The World’s Racing Cars and Sports Cars by Douglas Armstrong. 208 pp. 5 in. by 7-5/8 in. (Macdonald & Co. (Publishers), Ltd., 16, Maddox Street, London, W.1. 15s.)
This landscape book of reference covers recent F.1, F.2 and F.3 racing cars, a solitary example of a U.S.A.C. Formula car, sports/racing cars, sports cars and high-performance cars. It devotes a page write-up to each, opposite which is a good, but not necessarily original, picture of the car concerned. There is a useful specification of each of the 91 cars covered but a small page is all too little space in which to describe these, so that this book only faintly offsets the disappearance of the once-annual Racing Car Review by another author. Useful is the list of makers’ addresses, for racing as well as sports-car manufacturers, while the book is printed on de luxe glossy paper with a colourful dust-jacket and a foreword by Hawthorn. Armstrong has been both topical and comprehensive in including cars like the defunct Chevrolet Corvette S.S., the gas-turbine Rover T3, the Wartburg, the Belond-A.P. Special and the Kharkov Six F1 car, but it seems a little odd to find that, while the Volvo PV444 and Tatra 603 are included under ” High Performance,” the Borgward Isabella is excluded — W. B.
Aeromodeller Annual 1958-59. Compiled and Edited by C. S. Rushbrooke, F.S.M.A.E. and D. J. Laidlaw-Dickson, 140 pp. 8-5/8 in. by 4-5/8 in. (The Model Aeronautical Press Ltd.. 38, Clarendon Road, Watford, Herts. 10s. 6d.)
This annual will be of interest only to a limited number of motoring enthusiasts but it is an excellent example of how such an annual should be produced. There is a colour frontispiece, descriptions and plans of all kinds of model aeroplanes, chapters on dope fuels, rocket power, indoor modelling, plastics, calculations, etc., while the review of the available model i.c. engines is extremely intriguing, for we find that these begin to work from 10,000 r.p.m. or so and will go up to 17,500 r.p.m. or even more. Specifications and power curves are given for these engines, fourteen in all, each of which is illustrated. The book also contains a list of all British, World and International model aircraft records, from which we find that the World’s speed record stands at nearly 178 m.p.h. and the World’s duration record at 8 hr. 34 min. 21 sec. The annual concludes with an illustrated list of the 1957-58 Contest Results. — W.B.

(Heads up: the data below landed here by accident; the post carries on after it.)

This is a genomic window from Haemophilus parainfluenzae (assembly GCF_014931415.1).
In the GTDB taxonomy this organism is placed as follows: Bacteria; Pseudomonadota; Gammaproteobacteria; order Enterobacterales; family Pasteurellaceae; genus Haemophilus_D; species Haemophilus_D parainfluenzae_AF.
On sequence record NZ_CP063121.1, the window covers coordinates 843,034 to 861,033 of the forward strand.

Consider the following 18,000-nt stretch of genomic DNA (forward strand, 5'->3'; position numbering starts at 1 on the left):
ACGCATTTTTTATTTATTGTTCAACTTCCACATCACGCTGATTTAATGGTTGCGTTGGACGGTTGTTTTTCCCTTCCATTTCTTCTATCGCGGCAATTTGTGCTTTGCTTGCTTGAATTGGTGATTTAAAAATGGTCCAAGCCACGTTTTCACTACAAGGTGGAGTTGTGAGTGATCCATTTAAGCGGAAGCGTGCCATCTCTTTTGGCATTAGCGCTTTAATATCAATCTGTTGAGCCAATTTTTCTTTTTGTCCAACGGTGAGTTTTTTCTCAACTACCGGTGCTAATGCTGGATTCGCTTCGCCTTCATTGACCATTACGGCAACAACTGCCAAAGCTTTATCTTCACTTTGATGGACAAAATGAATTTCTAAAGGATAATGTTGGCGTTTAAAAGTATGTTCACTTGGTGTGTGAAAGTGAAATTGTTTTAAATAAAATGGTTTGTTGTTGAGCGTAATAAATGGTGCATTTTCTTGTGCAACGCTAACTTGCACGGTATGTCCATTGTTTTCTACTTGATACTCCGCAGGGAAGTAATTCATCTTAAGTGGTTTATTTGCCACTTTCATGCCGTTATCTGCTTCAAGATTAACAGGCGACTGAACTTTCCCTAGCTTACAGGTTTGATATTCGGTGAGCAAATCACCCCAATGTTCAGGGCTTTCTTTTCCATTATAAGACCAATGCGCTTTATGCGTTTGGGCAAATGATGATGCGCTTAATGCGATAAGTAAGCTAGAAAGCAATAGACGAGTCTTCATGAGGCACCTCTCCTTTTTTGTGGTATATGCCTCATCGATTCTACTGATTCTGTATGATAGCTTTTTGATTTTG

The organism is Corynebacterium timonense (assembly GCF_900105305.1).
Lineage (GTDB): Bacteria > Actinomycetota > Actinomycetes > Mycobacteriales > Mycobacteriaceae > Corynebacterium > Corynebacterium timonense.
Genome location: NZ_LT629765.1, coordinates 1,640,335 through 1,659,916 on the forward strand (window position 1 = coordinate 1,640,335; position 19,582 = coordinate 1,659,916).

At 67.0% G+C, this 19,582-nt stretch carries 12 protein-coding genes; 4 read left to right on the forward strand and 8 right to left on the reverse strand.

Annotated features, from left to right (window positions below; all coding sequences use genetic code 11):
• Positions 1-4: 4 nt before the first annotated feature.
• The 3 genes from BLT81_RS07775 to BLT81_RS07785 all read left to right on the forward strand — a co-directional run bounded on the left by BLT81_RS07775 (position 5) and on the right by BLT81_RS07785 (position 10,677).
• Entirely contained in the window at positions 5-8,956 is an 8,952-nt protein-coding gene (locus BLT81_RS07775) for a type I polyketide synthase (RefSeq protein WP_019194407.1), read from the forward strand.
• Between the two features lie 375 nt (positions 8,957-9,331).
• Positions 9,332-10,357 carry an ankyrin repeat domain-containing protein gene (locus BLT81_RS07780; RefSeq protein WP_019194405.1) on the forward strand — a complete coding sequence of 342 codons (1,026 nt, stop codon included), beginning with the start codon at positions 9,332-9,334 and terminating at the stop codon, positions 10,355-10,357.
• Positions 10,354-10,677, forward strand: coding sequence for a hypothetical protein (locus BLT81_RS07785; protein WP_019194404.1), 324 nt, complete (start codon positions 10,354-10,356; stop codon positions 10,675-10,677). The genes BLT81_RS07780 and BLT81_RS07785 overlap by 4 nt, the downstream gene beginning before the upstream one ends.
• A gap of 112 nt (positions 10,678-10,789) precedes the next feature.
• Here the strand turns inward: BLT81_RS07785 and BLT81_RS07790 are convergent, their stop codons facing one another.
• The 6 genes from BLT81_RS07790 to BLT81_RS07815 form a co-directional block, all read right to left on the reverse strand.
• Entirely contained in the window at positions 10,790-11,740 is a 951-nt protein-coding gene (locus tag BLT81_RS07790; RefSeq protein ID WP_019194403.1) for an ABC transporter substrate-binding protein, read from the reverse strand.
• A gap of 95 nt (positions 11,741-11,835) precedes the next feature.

All about the Volkswagen by Henry Elfrink. 192 pp., 81. in. by 54 in., soft covers. (Henry Elfrink Automotive Publications, P.O. Box 20715, Los Angeles 6, California. 3.50 dollars).
This is an exceedingly comprehensive description of the famous and immortal “beetle,” including detailed servicing data, speed tuning information and specifications of the VW industrial engine and VW and Porsche aeroplane engines. There is a tabulated specification of the VW as well as the hundreds of pages about every detail of the car. There are interesting lists of modifications introduced between 1948 and the present-day, which is a reminder that the Volkswagen has not remained unchanged to the extent that many people suppose.
This book is published in America but can no doubt be obtained from specialist bookshops in this country. — W.B.
British Grand Prix by Richard Hough, 160 pp. 8-5/8 in. by 6-9/16 in. (Hutchinson & Co. (Publishers) Ltd. 178-202, Gt. Portland Street, London, W.1. 21 s.)